Your say – Independent Candidates for Election

A critical issue that has emerged from this current Federal Election Campaign is the number of minor parties and independents that have materialised throughout Australia and their potential impact on the Government.

The electorate of Lyne created history when we elected Rob Oakeshott as an independent and many still claim that the benefits he achieved for our electorate will never be surpassed!

Clearly independents are an important part of our evolving and transformational democracy and perhaps it is a good thing to have more people to nominate; to voice new and creative ideas, and challenge the established parties – yet there is still a painful sting in the tail!

Many voters are perhaps not aware of ‘Electoral Funding’. Should a candidate achieve a primary vote of over 4% of the total electors in an electorate, such as our electorate of Lyne, or in the State, for a Senate seat, the Commonwealth Government will pay that person $2.62784 cents for each vote they receive; directly into their nominated account, and usually within 28 days.

Whilst the intent of this funding was to encourage and promote democracy, regrettably this payment of almost $2.63 per primary vote, is also open to abuse and provides an opportunity for some who have no real chance of being elected, to take advantage of an electorate dissatisfied with the major parties, to abuse the system; to build up notoriety and or a ‘public profile’ at the expense of the public purse.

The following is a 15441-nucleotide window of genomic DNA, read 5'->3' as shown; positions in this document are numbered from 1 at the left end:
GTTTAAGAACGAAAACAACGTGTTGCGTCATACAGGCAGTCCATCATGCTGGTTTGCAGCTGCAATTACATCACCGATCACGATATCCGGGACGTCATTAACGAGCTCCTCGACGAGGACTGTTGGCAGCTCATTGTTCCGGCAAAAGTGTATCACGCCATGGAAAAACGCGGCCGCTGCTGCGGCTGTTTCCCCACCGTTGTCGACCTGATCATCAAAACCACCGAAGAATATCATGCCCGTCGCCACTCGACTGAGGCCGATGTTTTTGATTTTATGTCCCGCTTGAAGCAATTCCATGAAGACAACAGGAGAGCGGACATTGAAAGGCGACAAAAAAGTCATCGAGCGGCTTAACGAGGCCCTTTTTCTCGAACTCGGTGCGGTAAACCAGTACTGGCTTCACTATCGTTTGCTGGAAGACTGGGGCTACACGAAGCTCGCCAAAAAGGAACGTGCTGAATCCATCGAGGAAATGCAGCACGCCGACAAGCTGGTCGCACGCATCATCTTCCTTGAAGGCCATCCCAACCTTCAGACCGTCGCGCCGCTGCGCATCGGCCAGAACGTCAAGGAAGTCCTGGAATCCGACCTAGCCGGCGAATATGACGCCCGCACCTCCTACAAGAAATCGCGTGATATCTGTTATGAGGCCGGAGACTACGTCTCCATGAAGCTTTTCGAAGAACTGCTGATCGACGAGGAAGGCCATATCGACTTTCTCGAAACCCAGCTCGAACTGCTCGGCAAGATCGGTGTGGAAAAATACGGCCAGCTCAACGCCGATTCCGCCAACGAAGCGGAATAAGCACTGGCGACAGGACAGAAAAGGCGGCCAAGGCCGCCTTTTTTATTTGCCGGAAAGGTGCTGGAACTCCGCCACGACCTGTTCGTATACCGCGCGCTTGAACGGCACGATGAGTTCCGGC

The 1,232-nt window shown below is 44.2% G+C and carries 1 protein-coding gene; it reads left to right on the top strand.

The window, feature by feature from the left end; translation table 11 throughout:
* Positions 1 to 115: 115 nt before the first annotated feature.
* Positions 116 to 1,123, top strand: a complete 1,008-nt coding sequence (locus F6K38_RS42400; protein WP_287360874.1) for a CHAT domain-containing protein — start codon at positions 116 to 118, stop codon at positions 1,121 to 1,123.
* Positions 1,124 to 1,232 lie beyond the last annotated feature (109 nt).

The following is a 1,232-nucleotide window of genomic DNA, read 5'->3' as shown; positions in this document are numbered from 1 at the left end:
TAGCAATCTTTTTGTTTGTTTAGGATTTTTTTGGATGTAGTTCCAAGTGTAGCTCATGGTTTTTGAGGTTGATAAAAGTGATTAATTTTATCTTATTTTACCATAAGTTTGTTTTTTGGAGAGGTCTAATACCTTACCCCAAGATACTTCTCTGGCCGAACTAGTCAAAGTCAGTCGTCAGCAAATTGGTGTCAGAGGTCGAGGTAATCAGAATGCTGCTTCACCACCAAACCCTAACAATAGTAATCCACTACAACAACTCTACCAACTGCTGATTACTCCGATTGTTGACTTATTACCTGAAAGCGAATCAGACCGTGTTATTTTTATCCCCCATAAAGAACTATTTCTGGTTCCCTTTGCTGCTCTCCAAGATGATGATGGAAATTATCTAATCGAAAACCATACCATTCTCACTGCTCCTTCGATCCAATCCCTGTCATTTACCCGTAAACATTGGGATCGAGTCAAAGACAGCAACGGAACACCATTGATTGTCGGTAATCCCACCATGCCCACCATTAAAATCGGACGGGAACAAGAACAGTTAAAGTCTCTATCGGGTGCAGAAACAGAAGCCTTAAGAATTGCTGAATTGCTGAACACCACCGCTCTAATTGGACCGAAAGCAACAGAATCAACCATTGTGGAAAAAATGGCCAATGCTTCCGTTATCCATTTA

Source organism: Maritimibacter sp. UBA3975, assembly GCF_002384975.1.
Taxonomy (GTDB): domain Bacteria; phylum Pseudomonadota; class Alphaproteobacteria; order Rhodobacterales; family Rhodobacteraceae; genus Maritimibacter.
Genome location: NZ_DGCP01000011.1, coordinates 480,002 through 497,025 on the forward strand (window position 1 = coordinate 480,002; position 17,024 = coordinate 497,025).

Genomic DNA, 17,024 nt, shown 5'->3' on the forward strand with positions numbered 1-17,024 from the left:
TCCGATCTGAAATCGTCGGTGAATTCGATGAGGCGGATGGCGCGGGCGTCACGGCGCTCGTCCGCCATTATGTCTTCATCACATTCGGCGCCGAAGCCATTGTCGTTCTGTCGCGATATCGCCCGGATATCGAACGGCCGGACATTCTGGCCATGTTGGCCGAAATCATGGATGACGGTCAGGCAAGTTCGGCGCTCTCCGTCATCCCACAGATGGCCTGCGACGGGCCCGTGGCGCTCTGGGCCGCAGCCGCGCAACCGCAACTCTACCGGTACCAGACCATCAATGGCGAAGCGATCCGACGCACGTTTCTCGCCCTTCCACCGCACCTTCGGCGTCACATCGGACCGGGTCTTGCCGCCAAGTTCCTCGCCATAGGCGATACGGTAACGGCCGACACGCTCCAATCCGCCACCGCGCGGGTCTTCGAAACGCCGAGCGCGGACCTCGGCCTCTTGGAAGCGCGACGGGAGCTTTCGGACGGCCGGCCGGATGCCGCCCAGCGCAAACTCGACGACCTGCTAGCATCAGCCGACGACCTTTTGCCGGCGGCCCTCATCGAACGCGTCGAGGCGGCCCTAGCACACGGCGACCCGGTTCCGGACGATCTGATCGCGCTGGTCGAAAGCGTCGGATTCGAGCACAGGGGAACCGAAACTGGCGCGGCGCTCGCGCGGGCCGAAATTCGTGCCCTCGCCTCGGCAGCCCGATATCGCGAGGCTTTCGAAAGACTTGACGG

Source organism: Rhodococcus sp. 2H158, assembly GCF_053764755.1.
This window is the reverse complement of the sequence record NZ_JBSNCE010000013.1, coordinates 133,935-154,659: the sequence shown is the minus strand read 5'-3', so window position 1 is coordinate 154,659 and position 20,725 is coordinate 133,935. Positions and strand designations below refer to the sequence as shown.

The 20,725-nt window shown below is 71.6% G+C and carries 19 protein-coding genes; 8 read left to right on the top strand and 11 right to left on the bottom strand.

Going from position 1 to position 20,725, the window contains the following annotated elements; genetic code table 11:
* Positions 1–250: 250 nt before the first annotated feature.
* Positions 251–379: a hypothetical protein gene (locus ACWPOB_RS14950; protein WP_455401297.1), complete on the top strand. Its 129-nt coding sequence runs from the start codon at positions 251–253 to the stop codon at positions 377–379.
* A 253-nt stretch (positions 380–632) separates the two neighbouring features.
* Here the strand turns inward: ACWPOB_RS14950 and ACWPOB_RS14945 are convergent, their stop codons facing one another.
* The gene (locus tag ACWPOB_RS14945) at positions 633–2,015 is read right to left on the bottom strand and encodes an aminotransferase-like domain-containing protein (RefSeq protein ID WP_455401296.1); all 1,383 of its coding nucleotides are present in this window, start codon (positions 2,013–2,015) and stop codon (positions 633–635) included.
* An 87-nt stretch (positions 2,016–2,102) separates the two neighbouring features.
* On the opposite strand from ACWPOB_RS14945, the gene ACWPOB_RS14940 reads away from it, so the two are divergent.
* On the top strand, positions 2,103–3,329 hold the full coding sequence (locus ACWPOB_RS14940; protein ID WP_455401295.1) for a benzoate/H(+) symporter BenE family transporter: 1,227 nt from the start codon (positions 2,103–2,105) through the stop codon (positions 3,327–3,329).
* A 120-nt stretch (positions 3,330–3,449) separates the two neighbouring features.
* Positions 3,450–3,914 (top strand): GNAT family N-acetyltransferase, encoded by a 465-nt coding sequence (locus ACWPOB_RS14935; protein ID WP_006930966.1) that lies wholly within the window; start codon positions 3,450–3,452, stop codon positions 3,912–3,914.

For this Federal election 111,908 persons registered to vote in the seat of Lyne. Any candidate achieving a primary vote of 4%, which equates to 4,476 votes, they will receive $11,762.21, and it only grows from there.

Of course, technically, it is up to the discretion of the candidate according to the Election Funding Guide.  Technically the money is paid to the candidate who then opts and directs the Australian Electoral Commission to transfer the funds to a party account. But legally the beneficiary is the individual not the party.

Where does public service begin and profit motive end?

We deserve better.
Peter Epov.

Leave a Reply

Your email address will not be published.